A vast majority of Windows programs follow one certain behavior when it comes to their installation – they set the default install location to your system’s Program Files directory. The reasoning behind such an approach, naturally, is to keep all installed applications in one location. The problem, however, starts when games, which can amass up to over 15 gigabytes in size, also follow the same pattern, and unless you manually change the installation directory to another folder on your hard drive, you can run out of disk space pretty fast on your primary drive. This, in turn, results not only in low disk space, but also performance issues like low virtual memory, larger fragmentation and what not. Normally, in such a case, your rescue means would include uninstalling the programs from their default location, and reinstalling in another one to regain your precious disk space back. If you want to avoid that hassle, SymMover can come in handy.
The application is aimed at helping you move data across disks and folders, while retaining its “location” in Windows Explorer. What SymMover will do is, move your files to a target disk or folder, and then create a symbolic link to the new location in the original destination, making Windows think that the files are still located where they were before. Consequently, your installed software and games will continue to work as they used to, while recovering disk space on the source drive.
I can give another, even better reason for using SymMover. Suppose you have a mere 50 GB on your hard disk’s primary partition, and that’s running out of space. Your other logical drives, however, may have abundant free space. You may either choose to resize your hard disk partitions, which is neither that easy nor safe (for your data), or you can use SymMover to move the data hogs out of primary drive and continue using them just as you used to. Or, what if you have a high-speed SSD that cannot hold all software and games due to low capacity? Move just the programs you need to run at that time, and move them back once you’re done with them? SymMover is that easy to use, and we’ll show you how.
The program, when launched, gives a pretty and easy to understand interface, with the left pane containing your source files and applications, while right pane lists the destination data. A row of buttons lies in between, containing (from top to bottom) Add Folder, Delete Folder, Change Destination Folder, Move to Destination, Move Back to Source, Help, Settings and Exit.
Start off by adding a folder or program to move using the + button on top. Since SymMover’s primary aim is to move applications across directories, most of your installed programs will be listed in the first tab. The other tab will allow you to select any folder on your hard drives, including those from any connected removable storage devices. You can also specify the destination folder, the default for which is D:\SymMover.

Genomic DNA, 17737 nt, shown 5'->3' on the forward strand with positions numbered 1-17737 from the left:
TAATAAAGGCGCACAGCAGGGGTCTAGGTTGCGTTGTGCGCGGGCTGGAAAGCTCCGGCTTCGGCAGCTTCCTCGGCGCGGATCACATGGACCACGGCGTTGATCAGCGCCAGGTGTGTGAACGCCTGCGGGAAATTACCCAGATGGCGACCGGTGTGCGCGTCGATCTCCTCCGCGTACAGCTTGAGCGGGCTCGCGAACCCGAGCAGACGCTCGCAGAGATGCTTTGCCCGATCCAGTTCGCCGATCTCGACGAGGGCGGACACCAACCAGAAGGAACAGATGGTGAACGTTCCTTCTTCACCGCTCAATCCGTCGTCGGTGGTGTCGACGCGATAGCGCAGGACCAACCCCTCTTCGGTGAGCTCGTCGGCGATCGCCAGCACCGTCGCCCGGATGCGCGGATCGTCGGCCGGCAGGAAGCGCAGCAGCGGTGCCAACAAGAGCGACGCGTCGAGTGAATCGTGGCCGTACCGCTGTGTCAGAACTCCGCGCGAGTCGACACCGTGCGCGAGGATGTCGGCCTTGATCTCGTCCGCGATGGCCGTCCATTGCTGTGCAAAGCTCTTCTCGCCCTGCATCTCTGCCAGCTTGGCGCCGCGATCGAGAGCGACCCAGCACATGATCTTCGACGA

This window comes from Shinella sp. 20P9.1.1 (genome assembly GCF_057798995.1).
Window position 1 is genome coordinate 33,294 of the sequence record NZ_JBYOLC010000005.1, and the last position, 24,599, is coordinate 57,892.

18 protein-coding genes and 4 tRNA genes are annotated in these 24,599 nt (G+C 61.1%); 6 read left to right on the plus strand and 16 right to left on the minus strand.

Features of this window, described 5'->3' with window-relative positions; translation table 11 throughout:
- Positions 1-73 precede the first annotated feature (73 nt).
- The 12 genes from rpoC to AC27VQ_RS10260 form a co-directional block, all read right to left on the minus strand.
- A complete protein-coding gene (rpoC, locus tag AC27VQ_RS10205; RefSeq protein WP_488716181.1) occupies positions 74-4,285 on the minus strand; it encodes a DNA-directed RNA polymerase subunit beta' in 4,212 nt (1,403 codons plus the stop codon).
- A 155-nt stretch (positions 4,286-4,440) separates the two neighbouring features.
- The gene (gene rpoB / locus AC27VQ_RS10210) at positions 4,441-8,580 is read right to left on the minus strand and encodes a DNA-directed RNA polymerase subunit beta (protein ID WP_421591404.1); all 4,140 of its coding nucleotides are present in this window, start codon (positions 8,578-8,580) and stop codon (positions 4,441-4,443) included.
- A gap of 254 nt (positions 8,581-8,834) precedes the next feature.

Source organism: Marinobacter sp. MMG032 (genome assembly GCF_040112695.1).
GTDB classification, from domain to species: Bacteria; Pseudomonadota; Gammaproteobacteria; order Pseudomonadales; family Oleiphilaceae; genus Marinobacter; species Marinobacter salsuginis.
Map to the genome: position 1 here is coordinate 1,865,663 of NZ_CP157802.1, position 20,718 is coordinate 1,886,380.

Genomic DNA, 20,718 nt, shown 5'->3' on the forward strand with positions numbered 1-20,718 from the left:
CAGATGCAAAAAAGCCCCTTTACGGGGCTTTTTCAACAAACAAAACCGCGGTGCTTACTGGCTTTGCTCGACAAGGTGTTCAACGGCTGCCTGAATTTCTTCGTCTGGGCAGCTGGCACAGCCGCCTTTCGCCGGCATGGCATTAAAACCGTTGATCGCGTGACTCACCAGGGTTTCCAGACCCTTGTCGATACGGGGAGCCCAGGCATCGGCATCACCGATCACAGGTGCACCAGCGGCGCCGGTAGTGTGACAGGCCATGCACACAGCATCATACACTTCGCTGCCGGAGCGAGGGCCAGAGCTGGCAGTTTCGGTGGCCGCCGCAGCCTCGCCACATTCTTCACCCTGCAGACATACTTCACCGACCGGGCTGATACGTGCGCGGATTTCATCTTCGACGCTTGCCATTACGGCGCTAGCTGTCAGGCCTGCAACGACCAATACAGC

Once you have added your desired programs/ folders, the interface will resemble the first screenshot (click for a larger view).You will get to see the size for each item that you’re about to move, it’s status, and the source and destination locations. At the bottom of the interface, an overview of the disk space for involved drives is given, which will reflect the amount of space you will gain or lose on either, depending on the items that you have selected (see the large checkboxes in front of each?). Please note that only those items will be affected that you have checked.
When you’re certain that you’ve set everything the way you wanted, hit the respective buttons to either move applications or folders from source to new destination, or vice versa.
SymMover has a very basic Settings pane as well, which will let you add or remove destination directories, set the disk space to be displayed in GBs, and put the program to auto-check for updates on start up. There is an about page as well, just in case you want to know.
SymMover is a pretty useful application, overall, and certainly one that would gain popularity among people who face the low-disk-space trauma very often. It only helps further to know that the software will not let you move anything if there is insufficient space on the destination, or that when you move files back to source, the symbolic links are removed to avoid clutter. There are, however, a few caveats (if you can call them that). The developers advise not to use SymMover if:
- Your disks are not formatted to the NTFS file system.
- You do not have administrator access on your machine.
- You want to move software that is running as a system process or service on your machine.
- You want to move important data that you don’t have a backup of (because the developers are not liable for any data loss resulting from the usage of this tool).
SymMover works on Windows Vista, Windows 7 and Windows 8, for both 32-bit and 64-bit architectures. Windows XP is not supported.